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Shrinking Flight Services Worry Nigerian Travellers After Aero and Dana’s Exit

Besides the high cost of aviation fuel, airlines are facing a critical challenge of sourcing forex to maintain their aircraft and acquire spares.

Air travellers have expressed concern that the shrinking number of airlines in the country may hinder flight operations in the coming days.
There are indications that while two of the notable airlines have stopped flying, the existing ones are also being threatened by the high cost of operation due to increase in the price of aviation fuel and more may also go out of service in a matter of weeks.

THISDAY investigations revealed that at the beginning of this year, airlines operated about 43 aircraft, but these have shrunk to about 32 and due to lack of funds to maintain these aircraft when they break down, the airlines may have to park them until they are able to source forex to take them overseas for maintenance.
Last Monday, Aero Contractors suspended its scheduled flight services due to high cost of operation and lack of equipment and two days later, the Nigerian Civil Aviation Authority (NCAA) grounded the operations of Dana Air over poor liquidity.
The airlines that are still operating currently include Air Peace, Arik Air, Ibom Air, United Nigeria Airlines, Green Africa, Azman Air and Max Air.

Former CEO of Aero Contractors, Captain Ado Sanusi said the reduction in the number of airlines would further shrink the number of operating aircraft and with increase in demand and limited supply of equipment, airfares will continue to rise.
“The impact of removing two airlines out of already depleted sector will definitely impact on the capacity and lead to increase in the price of tickets. Demand will increase in the face of shortage of available seats.
“This may give rise to panic buying, as airlines with the knowledge that two airlines are down would increase their prices and force people to start booking ahead. So NCAA should ensure that it effectively regulates the industry. It should look at the health of the airlines, their finances and also protection of the consumers,” Sanusi said.
THISDAY investigation also revealed that if the cost of aviation fuel remains high; some of the existing airlines might not continue to operate and instead of waiting for their flights to be grounded by NCAA, they would suspend operation like Aero Contractors.

Travellers are already facing the challenge of high fares, whose base price was put at N50, 000 in March, but the cost of economy class ticket has risen to between N70, 000 and N90, 000 or even more, depending on the nearness to the date of travel.
“If the fares continue to rise people will boycott the airports, airlines will be forced to reduce their frequencies and this will adversely affect the economy of the country,” said industry insider and former airline operator.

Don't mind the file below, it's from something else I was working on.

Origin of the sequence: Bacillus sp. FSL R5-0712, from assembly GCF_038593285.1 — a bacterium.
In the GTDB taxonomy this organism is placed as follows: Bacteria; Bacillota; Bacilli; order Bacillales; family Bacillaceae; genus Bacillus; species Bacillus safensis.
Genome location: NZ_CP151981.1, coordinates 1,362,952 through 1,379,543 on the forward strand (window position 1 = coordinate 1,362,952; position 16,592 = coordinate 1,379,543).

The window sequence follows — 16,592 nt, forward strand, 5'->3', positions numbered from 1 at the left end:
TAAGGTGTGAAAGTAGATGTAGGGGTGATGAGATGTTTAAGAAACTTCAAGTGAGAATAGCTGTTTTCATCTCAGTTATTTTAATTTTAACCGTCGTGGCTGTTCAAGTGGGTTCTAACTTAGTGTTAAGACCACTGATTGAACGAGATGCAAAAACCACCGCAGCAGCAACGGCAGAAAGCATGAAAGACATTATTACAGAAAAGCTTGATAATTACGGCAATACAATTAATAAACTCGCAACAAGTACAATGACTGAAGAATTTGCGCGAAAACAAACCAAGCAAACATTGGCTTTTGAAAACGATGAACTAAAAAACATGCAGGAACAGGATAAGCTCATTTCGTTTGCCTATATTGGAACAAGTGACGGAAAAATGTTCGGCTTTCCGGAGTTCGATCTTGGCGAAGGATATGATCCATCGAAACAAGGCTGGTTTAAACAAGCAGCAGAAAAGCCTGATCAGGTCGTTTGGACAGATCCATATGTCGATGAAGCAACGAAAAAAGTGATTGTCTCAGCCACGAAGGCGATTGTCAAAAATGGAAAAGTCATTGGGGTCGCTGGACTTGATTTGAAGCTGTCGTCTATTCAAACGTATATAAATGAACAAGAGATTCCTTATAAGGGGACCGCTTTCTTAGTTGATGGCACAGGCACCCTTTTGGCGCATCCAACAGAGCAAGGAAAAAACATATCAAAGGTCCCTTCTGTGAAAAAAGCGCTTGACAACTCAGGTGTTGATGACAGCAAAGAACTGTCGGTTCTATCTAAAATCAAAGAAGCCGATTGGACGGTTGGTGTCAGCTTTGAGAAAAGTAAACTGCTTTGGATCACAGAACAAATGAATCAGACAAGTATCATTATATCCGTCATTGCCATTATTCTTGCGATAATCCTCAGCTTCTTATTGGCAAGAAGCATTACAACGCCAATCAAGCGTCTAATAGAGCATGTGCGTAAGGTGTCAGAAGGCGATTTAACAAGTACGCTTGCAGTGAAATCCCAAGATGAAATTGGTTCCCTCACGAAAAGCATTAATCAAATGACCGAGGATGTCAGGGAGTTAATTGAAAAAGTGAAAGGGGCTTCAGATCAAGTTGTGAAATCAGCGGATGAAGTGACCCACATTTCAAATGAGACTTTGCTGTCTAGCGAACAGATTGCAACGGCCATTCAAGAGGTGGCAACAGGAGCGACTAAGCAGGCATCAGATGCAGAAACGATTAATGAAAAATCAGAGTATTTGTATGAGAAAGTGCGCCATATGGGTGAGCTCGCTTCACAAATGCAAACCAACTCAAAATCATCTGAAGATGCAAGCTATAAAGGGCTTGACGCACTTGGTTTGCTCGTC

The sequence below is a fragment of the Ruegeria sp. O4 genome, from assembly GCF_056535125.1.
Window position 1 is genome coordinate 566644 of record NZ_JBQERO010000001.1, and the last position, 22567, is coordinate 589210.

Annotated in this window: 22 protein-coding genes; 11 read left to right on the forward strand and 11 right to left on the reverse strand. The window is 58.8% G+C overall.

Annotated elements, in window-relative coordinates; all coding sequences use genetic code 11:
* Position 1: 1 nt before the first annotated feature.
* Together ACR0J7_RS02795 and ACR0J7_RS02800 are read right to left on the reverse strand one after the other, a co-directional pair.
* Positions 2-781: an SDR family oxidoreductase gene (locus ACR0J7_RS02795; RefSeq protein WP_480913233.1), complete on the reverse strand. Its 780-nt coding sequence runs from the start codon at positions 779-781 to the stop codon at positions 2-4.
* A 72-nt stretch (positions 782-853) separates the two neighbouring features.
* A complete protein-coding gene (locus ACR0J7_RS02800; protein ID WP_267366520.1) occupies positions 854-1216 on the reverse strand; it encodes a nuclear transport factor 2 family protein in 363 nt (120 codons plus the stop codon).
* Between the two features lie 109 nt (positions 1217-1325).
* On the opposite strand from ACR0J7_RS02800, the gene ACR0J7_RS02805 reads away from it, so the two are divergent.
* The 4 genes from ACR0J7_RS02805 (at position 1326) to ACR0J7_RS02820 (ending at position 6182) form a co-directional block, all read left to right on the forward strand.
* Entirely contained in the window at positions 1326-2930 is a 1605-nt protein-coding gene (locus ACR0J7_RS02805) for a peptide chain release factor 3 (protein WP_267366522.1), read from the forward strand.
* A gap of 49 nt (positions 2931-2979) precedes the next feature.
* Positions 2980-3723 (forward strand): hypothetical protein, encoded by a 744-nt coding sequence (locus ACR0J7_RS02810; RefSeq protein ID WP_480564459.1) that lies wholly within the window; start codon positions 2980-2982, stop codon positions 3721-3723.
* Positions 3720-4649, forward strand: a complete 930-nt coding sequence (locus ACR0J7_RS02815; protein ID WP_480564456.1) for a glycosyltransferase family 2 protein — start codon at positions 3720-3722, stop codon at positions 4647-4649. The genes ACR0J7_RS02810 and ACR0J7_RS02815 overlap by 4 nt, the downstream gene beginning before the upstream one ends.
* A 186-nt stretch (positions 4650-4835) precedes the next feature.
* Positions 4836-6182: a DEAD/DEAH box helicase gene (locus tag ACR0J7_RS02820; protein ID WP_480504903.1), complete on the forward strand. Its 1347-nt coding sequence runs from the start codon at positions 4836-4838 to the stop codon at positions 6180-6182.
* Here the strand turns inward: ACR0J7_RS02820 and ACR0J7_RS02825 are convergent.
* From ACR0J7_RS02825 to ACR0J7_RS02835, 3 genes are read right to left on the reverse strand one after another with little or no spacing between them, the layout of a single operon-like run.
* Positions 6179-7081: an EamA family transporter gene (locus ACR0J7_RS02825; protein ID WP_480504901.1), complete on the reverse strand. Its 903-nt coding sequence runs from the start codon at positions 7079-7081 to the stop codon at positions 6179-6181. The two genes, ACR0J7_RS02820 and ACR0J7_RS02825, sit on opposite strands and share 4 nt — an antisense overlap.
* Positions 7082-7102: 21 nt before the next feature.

Besides the high cost of aviation fuel, airlines are facing a critical challenge of sourcing forex to maintain their aircraft, acquire spares and even renew the insurance of their aircraft.
THISDAY learnt that airlines cannot ferry their aircraft on AOG (aircraft on ground) overseas for maintenance because they cannot source forex and the operator who spoke to THISDAY said airlines would not be able to sustain their operation if they source forex from the parallel market.

Reacting to the high fares charged by airlines, the Chief Commercial Officer of Green Africa, Obi Mbanuzuo, told THISDAY that as the cost of aviation is increasing, airfares would also be increasing and noted that international insurance companies have also taken advantage of the operational environment (described as hostile by industry experts) to increase premium for aircraft insurance.
“With the rise in the cost of aviation fuel, prices inevitably have to rise and air travel will become even more unaffordable. Foreign insurance providers have already ‘priced in’ the operating environment in Nigeria so a couple of emergency landings (referring to recent emergency landing recorded by Dana Air and Max Air) I don’t think will change anything. There are emergency landings all over the world on a daily basis,” he said.

The General Manager, Public Affairs, NCAA, Sam Adurogboye in his reaction told THISDAY that the regulatory authority is effectively monitoring the airlines and has ensured that they operate safely.

He said it is true that airlines have depleting fleet but the mandate of NCAA is to ensure that no matter what the situation is, only airworthy aircraft would be taken to the skies, adding that it is also the agency’s responsibility to ensure that airlines operate, but that has to be done under the ambit of safety.

He explained that in order to ensure that high standard of safety is maintained in the industry, domestic airlines are shared among teams headed by top officials to monitor their operations and the Director General remains as the head to oversee all activities.

Adurogboye also said because aircraft insurance is compulsory, airlines renew their licences as at when due but if there is any time the agency has to remind any airline to do that, the airline is seriously penalised.

“Airline monitoring is our core mandate and oversight responsibility. The decision we took on the Dana Airline was a product of our own monitoring by appropriate body within NCAA.
“We have always been accused in the media of being too strict on airlines and we didn’t intend to relax on our oversight roles,” he said.

Chinedu Eze

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